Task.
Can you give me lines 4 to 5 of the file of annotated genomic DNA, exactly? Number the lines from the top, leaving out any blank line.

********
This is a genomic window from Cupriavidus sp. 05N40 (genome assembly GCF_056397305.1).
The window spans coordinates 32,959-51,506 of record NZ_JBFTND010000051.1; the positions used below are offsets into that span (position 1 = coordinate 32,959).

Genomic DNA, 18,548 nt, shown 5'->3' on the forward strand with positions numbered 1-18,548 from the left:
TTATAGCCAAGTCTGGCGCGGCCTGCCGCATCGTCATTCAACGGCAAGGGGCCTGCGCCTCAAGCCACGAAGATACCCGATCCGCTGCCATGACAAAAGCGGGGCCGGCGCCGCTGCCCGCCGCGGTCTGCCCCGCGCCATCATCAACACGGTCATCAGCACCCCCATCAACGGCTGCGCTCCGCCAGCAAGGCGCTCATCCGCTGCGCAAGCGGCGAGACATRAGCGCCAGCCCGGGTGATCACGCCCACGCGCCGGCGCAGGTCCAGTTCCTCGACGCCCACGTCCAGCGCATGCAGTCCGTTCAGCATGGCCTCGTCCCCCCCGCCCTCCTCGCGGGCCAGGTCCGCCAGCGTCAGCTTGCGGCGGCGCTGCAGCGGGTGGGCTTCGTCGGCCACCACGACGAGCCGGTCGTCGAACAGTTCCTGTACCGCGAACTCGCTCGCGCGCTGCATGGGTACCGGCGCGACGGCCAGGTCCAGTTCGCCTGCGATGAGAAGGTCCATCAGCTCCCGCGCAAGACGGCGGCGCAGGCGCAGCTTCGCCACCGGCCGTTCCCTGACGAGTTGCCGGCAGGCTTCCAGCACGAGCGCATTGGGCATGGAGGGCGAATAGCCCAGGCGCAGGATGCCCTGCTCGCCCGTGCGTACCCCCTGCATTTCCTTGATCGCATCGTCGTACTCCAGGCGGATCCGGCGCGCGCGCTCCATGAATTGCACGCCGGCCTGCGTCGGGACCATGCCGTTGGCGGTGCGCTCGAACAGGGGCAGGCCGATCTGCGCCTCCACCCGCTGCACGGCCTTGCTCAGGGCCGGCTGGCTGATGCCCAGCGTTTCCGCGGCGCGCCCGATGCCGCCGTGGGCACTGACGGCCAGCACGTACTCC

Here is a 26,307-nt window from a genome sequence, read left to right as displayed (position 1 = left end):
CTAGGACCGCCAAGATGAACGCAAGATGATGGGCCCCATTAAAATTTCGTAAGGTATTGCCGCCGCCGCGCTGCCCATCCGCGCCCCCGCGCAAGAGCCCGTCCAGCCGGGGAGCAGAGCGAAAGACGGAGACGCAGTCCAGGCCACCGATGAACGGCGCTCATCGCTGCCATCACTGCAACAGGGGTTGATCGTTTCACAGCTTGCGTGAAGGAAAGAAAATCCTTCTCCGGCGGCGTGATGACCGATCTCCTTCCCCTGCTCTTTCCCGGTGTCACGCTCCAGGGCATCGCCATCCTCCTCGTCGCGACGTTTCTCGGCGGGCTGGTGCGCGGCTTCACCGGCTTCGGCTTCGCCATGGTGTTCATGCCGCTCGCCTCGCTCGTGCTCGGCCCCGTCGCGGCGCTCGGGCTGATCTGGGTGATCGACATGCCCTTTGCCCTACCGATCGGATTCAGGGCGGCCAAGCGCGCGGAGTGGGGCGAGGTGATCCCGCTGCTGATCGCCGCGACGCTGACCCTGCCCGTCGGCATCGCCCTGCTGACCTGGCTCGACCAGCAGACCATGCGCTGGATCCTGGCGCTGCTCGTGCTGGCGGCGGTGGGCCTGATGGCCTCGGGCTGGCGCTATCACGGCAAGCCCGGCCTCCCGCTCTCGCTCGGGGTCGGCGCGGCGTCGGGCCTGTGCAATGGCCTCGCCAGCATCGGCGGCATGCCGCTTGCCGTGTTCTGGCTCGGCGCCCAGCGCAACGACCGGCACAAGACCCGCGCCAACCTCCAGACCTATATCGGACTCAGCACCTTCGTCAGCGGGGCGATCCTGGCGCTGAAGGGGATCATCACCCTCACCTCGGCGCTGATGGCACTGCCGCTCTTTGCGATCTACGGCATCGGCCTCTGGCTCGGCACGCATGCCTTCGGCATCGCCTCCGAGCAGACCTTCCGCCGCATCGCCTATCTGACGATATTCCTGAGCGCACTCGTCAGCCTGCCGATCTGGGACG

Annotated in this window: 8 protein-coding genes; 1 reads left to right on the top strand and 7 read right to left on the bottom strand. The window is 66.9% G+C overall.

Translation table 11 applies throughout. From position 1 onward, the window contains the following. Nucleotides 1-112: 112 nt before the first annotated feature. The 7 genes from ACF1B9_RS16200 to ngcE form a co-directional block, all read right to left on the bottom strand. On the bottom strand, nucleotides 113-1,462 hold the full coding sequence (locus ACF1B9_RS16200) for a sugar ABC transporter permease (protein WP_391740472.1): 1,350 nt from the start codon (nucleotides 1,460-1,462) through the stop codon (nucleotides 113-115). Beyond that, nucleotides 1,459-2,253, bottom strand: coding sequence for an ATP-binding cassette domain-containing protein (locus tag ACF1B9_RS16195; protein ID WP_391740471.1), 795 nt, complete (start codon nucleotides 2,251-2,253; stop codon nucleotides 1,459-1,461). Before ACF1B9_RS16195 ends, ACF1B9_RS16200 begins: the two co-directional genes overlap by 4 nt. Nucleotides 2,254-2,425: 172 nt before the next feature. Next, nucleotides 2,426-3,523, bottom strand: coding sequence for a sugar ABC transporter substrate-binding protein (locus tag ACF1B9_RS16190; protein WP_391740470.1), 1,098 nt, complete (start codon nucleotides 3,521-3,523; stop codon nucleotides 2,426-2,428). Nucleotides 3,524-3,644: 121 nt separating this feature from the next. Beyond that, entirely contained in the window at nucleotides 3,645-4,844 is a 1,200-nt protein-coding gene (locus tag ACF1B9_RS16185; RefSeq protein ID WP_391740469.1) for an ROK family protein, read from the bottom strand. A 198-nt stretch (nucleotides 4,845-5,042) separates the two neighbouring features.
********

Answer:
TTATAGCCAAGTCTGGCGCGGCCTGCCGCATCGTCATTCAACGGCAAGGGGCCTGCGCCTCAAGCCACGAAGATACCCGATCCGCTGCCATGACAAAAGCGGGGCCGGCGCCGCTGCCCGCCGCGGTCTGCCCCGCGCCATCATCAACACGGTCATCAGCACCCCCATCAACGGCTGCGCTCCGCCAGCAAGGCGCTCATCCGCTGCGCAAGCGGCGAGACATRAGCGCCAGCCCGGGTGATCACGCCCACGCGCCGGCGCAGGTCCAGTTCCTCGACGCCCACGTCCAGCGCATGCAGTCCGTTCAGCATGGCCTCGTCCCCCCCGCCCTCCTCGCGGGCCAGGTCCGCCAGCGTCAGCTTGCGGCGGCGCTGCAGCGGGTGGGCTTCGTCGGCCACCACGACGAGCCGGTCGTCGAACAGTTCCTGTACCGCGAACTCGCTCGCGCGCTGCATGGGTACCGGCGCGACGGCCAGGTCCAGTTCGCCTGCGATGAGAAGGTCCATCAGCTCCCGCGCAAGACGGCGGCGCAGGCGCAGCTTCGCCACCGGCCGTTCCCTGACGAGTTGCCGGCAGGCTTCCAGCACGAGCGCATTGGGCATGGAGGGCGAATAGCCCAGGCGCAGGATGCCCTGCTCGCCCGTGCGTACCCCCTGCATTTCCTTGATCGCATCGTCGTACTCCAGGCGGATCCGGCGCGCGCGCTCCATGAATTGCACGCCGGCCTGCGTCGGGACCATGCCGTTGGCGGTGCGCTCGAACAGGGGCAGGCCGATCTGCGCCTCCACCCGCTGCACGGCCTTGCTCAGGGCCGGCTGGCTGATGCCCAGCGTTTCCGCGGCGCGCCCGATGCCGCCGTGGGCACTGACGGCCAGCACGTACTCC

Here is a 26,307-nt window from a genome sequence, read left to right as displayed (position 1 = left end):